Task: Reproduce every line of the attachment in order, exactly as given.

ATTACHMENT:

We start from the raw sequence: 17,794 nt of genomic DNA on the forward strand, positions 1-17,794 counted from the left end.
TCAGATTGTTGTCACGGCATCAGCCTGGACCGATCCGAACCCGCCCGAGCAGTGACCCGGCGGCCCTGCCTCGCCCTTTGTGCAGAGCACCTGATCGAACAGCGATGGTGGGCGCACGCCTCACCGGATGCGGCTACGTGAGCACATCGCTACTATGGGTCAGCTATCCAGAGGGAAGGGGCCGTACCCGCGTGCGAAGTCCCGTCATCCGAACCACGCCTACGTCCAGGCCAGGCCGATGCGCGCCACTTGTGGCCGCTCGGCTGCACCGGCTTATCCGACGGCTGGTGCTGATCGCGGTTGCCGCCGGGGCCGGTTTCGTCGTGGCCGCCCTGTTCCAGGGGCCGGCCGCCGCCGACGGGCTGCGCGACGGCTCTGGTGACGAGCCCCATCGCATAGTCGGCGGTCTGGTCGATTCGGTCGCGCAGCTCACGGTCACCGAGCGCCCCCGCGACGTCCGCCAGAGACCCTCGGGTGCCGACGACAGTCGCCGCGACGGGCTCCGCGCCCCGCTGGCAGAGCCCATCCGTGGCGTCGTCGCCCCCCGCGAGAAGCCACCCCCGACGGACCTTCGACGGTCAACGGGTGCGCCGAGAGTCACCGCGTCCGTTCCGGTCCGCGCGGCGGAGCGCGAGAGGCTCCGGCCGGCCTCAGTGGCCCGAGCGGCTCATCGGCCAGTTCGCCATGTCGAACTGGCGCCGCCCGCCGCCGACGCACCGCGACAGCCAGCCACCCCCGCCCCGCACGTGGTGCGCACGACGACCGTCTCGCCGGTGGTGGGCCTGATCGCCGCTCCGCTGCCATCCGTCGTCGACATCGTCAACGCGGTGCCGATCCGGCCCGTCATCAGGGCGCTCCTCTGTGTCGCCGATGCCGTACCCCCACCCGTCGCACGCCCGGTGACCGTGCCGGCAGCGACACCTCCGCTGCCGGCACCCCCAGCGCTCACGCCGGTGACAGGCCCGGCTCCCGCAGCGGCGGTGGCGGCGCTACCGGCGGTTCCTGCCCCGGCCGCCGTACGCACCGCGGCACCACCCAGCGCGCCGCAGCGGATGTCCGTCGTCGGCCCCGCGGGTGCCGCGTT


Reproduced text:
We start from the raw sequence: 17,794 nt of genomic DNA on the forward strand, positions 1-17,794 counted from the left end.
TCAGATTGTTGTCACGGCATCAGCCTGGACCGATCCGAACCCGCCCGAGCAGTGACCCGGCGGCCCTGCCTCGCCCTTTGTGCAGAGCACCTGATCGAACAGCGATGGTGGGCGCACGCCTCACCGGATGCGGCTACGTGAGCACATCGCTACTATGGGTCAGCTATCCAGAGGGAAGGGGCCGTACCCGCGTGCGAAGTCCCGTCATCCGAACCACGCCTACGTCCAGGCCAGGCCGATGCGCGCCACTTGTGGCCGCTCGGCTGCACCGGCTTATCCGACGGCTGGTGCTGATCGCGGTTGCCGCCGGGGCCGGTTTCGTCGTGGCCGCCCTGTTCCAGGGGCCGGCCGCCGCCGACGGGCTGCGCGACGGCTCTGGTGACGAGCCCCATCGCATAGTCGGCGGTCTGGTCGATTCGGTCGCGCAGCTCACGGTCACCGAGCGCCCCCGCGACGTCCGCCAGAGACCCTCGGGTGCCGACGACAGTCGCCGCGACGGGCTCCGCGCCCCGCTGGCAGAGCCCATCCGTGGCGTCGTCGCCCCCCGCGAGAAGCCACCCCCGACGGACCTTCGACGGTCAACGGGTGCGCCGAGAGTCACCGCGTCCGTTCCGGTCCGCGCGGCGGAGCGCGAGAGGCTCCGGCCGGCCTCAGTGGCCCGAGCGGCTCATCGGCCAGTTCGCCATGTCGAACTGGCGCCGCCCGCCGCCGACGCACCGCGACAGCCAGCCACCCCCGCCCCGCACGTGGTGCGCACGACGACCGTCTCGCCGGTGGTGGGCCTGATCGCCGCTCCGCTGCCATCCGTCGTCGACATCGTCAACGCGGTGCCGATCCGGCCCGTCATCAGGGCGCTCCTCTGTGTCGCCGATGCCGTACCCCCACCCGTCGCACGCCCGGTGACCGTGCCGGCAGCGACACCTCCGCTGCCGGCACCCCCAGCGCTCACGCCGGTGACAGGCCCGGCTCCCGCAGCGGCGGTGGCGGCGCTACCGGCGGTTCCTGCCCCGGCCGCCGTACGCACCGCGGCACCACCCAGCGCGCCGCAGCGGATGTCCGTCGTCGGCCCCGCGGGTGCCGCGTT